Merrily We Roll Along … Again
February 27, 2019: Seeing Roundabout’s revival of Stephen Sondheim’s Merrily We Roll Along reminded me of two things. First, Sondheim, even at his worst is better than almost all of his imitators. And second, producers and directors would do well to stop reviving plays and musicals that weren’t so great the first (and sometimes second and third) time round.
My first observation is not hard to understand. Sondheim may not always be at his best, but he is a master of his art. Most imitators are second-rate, or they wouldn’t be imitators. The second observation might give us pause.
Merrily We Roll Along was first produced on Broadway in 1981. It opened Nov. 16 and closed Nov. 28. For the mathematically challenged, that’s less than two weeks.
Nevertheless, in 1985 the musical was restaged at La Jolla, where composer/lyricist Stephen Sondheim and librettist George Furth took another look at their work and reshaped it. And in 1994 it was back in New York, this time off-Broadway. When your name is Sondheim you get second chances.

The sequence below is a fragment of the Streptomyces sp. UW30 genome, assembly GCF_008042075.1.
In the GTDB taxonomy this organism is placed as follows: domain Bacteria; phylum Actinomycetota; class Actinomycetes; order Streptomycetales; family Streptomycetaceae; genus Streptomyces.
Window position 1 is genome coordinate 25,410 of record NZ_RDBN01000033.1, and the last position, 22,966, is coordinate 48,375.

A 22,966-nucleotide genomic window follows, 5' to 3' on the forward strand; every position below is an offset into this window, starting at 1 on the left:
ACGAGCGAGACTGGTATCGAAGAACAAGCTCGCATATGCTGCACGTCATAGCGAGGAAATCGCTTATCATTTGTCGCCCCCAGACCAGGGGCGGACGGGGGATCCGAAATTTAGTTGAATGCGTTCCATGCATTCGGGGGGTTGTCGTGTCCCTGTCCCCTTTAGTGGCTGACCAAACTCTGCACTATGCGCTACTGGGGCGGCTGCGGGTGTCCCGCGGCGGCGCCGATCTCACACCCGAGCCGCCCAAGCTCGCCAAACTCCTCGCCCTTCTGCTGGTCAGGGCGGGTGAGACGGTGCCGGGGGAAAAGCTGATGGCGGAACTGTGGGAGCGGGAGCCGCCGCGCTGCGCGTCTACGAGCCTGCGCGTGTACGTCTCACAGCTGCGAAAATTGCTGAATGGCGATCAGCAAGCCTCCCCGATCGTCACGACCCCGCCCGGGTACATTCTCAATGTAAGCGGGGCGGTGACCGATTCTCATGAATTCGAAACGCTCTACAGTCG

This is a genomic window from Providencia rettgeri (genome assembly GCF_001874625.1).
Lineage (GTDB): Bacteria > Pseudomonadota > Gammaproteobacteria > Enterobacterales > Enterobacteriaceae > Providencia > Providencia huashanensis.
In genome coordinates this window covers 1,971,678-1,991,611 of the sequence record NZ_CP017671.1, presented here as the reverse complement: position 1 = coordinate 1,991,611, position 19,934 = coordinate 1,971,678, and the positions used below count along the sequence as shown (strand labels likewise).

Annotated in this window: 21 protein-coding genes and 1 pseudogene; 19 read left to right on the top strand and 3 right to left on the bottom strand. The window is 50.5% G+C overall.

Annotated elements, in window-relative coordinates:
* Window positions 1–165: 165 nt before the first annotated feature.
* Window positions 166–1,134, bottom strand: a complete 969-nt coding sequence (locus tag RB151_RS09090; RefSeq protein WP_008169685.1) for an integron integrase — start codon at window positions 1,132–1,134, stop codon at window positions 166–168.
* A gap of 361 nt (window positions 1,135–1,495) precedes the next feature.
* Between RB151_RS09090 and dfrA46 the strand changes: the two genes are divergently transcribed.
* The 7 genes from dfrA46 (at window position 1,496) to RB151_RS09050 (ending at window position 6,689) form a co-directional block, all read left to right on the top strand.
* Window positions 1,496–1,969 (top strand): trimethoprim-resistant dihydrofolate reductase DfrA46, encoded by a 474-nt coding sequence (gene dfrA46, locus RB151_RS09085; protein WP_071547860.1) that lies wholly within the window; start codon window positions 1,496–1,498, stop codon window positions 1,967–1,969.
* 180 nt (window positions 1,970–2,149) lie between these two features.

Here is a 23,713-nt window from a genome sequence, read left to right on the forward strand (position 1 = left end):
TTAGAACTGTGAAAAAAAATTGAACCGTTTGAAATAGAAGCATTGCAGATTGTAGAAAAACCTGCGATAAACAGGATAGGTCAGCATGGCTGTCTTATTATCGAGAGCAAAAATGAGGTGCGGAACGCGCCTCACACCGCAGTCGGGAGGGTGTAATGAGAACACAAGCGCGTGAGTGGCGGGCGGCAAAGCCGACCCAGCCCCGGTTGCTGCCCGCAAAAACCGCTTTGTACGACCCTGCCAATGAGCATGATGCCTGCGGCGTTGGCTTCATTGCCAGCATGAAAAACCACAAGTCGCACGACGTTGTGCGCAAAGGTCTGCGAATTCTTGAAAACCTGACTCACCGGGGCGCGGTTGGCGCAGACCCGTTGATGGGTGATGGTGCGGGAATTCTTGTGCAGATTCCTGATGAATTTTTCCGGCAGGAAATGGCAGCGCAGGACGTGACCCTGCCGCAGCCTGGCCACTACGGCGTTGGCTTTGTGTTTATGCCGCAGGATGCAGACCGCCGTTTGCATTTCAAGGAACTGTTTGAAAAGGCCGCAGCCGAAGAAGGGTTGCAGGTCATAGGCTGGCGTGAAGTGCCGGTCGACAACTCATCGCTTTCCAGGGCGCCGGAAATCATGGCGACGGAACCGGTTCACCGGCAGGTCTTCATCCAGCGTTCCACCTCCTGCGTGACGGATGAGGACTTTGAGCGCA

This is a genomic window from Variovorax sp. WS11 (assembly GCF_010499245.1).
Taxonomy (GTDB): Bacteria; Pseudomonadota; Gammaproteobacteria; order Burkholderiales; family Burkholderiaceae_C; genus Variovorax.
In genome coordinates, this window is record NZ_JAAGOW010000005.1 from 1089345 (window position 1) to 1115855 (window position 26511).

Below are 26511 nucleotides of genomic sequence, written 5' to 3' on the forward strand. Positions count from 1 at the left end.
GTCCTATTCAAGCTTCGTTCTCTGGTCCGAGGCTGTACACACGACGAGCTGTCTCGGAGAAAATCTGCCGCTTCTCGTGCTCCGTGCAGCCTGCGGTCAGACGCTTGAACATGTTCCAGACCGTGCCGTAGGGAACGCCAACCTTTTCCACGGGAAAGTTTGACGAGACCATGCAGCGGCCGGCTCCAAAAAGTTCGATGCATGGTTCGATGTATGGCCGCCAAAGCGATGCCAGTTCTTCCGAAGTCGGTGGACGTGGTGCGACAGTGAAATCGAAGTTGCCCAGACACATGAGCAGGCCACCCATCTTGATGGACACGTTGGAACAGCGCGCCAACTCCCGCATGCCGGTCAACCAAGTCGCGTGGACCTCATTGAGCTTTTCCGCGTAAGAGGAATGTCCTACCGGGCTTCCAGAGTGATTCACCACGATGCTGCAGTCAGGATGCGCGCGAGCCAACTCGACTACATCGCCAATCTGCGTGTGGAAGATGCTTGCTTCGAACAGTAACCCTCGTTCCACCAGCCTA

But that’s not all. In 2000 and 20013 the musical was produced on the West End. And in 2012, Encores! Kicked off its 19th season with Merrily We Roll Along (Lin-Manuel Miranda played Charley Kringas).
But without doubt, Merrily We Roll Along is still on a bumpy road. So why do theater companies undertake these revivals?
Perhaps companies tackle certain musicals in the genuine belief they can somehow make an iffy piece better. Or maybe they’re working under the cynical assumption that the big name of a composer/lyricist, actor or director will bring in audiences willing to pay the hefty price of a ticket.
Whichever it is, too many people in theater are willing to take a risk with the inferior work of a well-known writer rather than take a risk with the possibly better work of an unknown.
This is a pity. Not only does it mean we are forever recycling the same flawed work; it also means we don’t get a chance to let new writers see their work onstage. Sondheim does not need to see Merrily We Roll Along to become a better composer/lyricist. He is a mature writer with a very definite well-developed style. Nor do we especially need to see this (somewhat tiresome) musical one more time.
But emerging writers do need to see their new work in the theater… just as much as audiences need to see what’s new in theater.